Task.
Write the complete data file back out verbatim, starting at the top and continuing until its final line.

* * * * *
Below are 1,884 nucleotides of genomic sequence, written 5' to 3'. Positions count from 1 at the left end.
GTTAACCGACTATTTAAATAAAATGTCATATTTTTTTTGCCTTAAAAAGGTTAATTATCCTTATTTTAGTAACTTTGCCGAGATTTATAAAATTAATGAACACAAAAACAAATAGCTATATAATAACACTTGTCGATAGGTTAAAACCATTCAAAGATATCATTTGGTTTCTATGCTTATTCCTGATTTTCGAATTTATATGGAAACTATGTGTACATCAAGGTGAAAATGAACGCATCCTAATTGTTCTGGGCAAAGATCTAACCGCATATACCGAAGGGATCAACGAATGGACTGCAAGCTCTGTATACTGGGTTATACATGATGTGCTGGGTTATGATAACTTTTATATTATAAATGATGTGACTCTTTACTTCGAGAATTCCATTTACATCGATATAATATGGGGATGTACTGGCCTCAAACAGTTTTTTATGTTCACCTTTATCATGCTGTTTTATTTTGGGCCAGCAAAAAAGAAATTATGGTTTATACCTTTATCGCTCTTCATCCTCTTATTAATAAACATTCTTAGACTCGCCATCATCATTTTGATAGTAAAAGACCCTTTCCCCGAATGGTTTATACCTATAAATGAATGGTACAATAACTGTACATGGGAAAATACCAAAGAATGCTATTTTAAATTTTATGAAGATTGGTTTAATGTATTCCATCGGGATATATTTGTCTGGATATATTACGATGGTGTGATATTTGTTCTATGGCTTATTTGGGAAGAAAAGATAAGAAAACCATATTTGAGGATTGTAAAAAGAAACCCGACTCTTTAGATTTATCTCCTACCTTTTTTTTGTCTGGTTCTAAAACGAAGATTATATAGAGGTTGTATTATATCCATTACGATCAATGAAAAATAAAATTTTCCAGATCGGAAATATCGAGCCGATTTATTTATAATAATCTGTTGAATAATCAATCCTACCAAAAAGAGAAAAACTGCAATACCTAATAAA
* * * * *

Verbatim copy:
Below are 1,884 nucleotides of genomic sequence, written 5' to 3'. Positions count from 1 at the left end.
GTTAACCGACTATTTAAATAAAATGTCATATTTTTTTTGCCTTAAAAAGGTTAATTATCCTTATTTTAGTAACTTTGCCGAGATTTATAAAATTAATGAACACAAAAACAAATAGCTATATAATAACACTTGTCGATAGGTTAAAACCATTCAAAGATATCATTTGGTTTCTATGCTTATTCCTGATTTTCGAATTTATATGGAAACTATGTGTACATCAAGGTGAAAATGAACGCATCCTAATTGTTCTGGGCAAAGATCTAACCGCATATACCGAAGGGATCAACGAATGGACTGCAAGCTCTGTATACTGGGTTATACATGATGTGCTGGGTTATGATAACTTTTATATTATAAATGATGTGACTCTTTACTTCGAGAATTCCATTTACATCGATATAATATGGGGATGTACTGGCCTCAAACAGTTTTTTATGTTCACCTTTATCATGCTGTTTTATTTTGGGCCAGCAAAAAAGAAATTATGGTTTATACCTTTATCGCTCTTCATCCTCTTATTAATAAACATTCTTAGACTCGCCATCATCATTTTGATAGTAAAAGACCCTTTCCCCGAATGGTTTATACCTATAAATGAATGGTACAATAACTGTACATGGGAAAATACCAAAGAATGCTATTTTAAATTTTATGAAGATTGGTTTAATGTATTCCATCGGGATATATTTGTCTGGATATATTACGATGGTGTGATATTTGTTCTATGGCTTATTTGGGAAGAAAAGATAAGAAAACCATATTTGAGGATTGTAAAAAGAAACCCGACTCTTTAGATTTATCTCCTACCTTTTTTTTGTCTGGTTCTAAAACGAAGATTATATAGAGGTTGTATTATATCCATTACGATCAATGAAAAATAAAATTTTCCAGATCGGAAATATCGAGCCGATTTATTTATAATAATCTGTTGAATAATCAATCCTACCAAAAAGAGAAAAACTGCAATACCTAATAAA